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Review: Rambert Dance in Peaky Blinders: The Redemption of Thomas Shelby – Mayflower Theatre, Southampton

I IMAGINE regular viewers of the BBC series find the idea of a dance version of the show rather preposterous.

Rather like a Muppets version of Schindler's List, it's not the most obvious of pairings.

But within the first couple of dance numbers, various people find themselves filled with lead. So far, so PB.

Guillaume Quéau as Thomas Shelby (photo: Johan Persson)
Guillaume Quéau as Thomas Shelby (photo: Johan Persson)

We start as we mean to go on, with thundering guitars and wanton violence as the Shelbys and co survive the First World War, accompanied by Frank Carter and the Rattlesnakes' Devil Inside Me and original music by Roman GianArthur.

I don't know how much praise GianArthur has been receiving for this show, but it's surely not enough. His contributions to the atmosphere cannot be overstated, with pulsating, sweeping cello pieces bridging tracks by contemporary artists such as Radiohead, Black Rebel Motorcycle Club and Nick Cave.

(Photo: Johan Persson)
(Photo: Johan Persson)

The transitions are seamless, and it takes the audience a couple of false starts to realise applause will have to wait until the end of act one.

For those with less than a passing knowledge of the show, be prepared for confusion. My non-Peaky-enlightened company picked up about 60% of the story.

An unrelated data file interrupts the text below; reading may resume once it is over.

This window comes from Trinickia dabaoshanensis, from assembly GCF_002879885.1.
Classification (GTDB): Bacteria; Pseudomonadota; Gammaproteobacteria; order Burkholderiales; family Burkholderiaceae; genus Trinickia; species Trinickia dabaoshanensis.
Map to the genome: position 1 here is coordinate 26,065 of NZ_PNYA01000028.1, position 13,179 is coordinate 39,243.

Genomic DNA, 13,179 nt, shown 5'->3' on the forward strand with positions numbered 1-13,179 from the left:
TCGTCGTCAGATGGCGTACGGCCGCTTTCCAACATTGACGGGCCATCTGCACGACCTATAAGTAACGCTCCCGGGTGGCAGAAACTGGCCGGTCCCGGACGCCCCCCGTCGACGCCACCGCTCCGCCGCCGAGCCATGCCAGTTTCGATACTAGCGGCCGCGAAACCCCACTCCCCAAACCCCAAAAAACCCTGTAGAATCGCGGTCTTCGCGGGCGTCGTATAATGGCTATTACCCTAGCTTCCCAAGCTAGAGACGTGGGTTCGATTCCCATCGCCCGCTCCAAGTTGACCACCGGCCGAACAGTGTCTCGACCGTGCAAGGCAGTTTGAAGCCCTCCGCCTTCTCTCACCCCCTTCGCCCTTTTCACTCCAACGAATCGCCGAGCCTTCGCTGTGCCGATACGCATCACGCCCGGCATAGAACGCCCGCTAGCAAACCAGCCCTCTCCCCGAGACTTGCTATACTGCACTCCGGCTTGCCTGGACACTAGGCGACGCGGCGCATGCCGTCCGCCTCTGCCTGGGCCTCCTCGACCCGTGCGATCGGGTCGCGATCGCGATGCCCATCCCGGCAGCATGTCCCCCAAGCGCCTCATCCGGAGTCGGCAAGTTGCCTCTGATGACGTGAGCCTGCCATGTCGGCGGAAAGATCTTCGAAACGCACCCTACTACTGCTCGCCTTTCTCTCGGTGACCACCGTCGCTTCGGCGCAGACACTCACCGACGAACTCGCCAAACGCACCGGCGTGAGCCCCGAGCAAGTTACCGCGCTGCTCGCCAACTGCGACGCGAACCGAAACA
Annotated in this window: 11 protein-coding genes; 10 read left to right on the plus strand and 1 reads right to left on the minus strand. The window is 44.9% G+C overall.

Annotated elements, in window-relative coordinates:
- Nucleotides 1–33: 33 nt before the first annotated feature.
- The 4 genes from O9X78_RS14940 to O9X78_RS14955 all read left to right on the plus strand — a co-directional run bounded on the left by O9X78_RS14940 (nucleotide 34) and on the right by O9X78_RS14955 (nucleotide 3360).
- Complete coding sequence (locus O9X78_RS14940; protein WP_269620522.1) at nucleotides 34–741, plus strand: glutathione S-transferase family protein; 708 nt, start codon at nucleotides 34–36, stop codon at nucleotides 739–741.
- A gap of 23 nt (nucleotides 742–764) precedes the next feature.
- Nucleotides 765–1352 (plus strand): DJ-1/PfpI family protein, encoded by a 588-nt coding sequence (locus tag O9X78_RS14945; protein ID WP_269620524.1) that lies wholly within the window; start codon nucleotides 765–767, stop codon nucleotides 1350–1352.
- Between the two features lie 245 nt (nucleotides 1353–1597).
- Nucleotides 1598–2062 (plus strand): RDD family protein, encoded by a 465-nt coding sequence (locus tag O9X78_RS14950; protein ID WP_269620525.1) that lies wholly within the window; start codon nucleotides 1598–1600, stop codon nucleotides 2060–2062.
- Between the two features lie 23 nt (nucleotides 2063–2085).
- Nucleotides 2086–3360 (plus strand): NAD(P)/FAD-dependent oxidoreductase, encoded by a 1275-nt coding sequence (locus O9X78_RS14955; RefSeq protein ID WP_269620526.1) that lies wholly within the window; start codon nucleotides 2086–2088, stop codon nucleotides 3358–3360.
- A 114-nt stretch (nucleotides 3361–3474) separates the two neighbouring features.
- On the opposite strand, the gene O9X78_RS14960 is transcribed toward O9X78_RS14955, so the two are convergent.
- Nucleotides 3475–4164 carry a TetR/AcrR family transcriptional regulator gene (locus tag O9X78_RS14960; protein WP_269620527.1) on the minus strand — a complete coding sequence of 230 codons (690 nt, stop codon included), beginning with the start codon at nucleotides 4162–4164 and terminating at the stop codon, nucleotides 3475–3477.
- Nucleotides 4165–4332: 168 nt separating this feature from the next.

However, story be damned; the choreography and musical performance are astonishing. The live band are tight as a shrunken leotard and fill the Mayflower with bass-heavy purpose while the Rambert Dance faithful throw themselves about with spine-cracking physical abandon.

Musa Motha as Barney (photo: Johan Persson)
Musa Motha as Barney (photo: Johan Persson)

Guillaume Queau as Thomas Shelby gives a muscular showing, particularly during scenes off his nut on opium, and his numbers with the Naya Lovell's Grace Burgess are at once tender and powerful.

Amputee Musa Motha as Barney effortlessly does things on a crutch which few complete-limb dancers would manage easily, while Simone Damburg absolutely dominates as matriarch Polly.

Peaky Blinders is a staggering display of writhing synchronicity – particularly during act two's final fight scene – and soaring musical accompaniment. On their own they'd be masterpieces. Together they're blinding.

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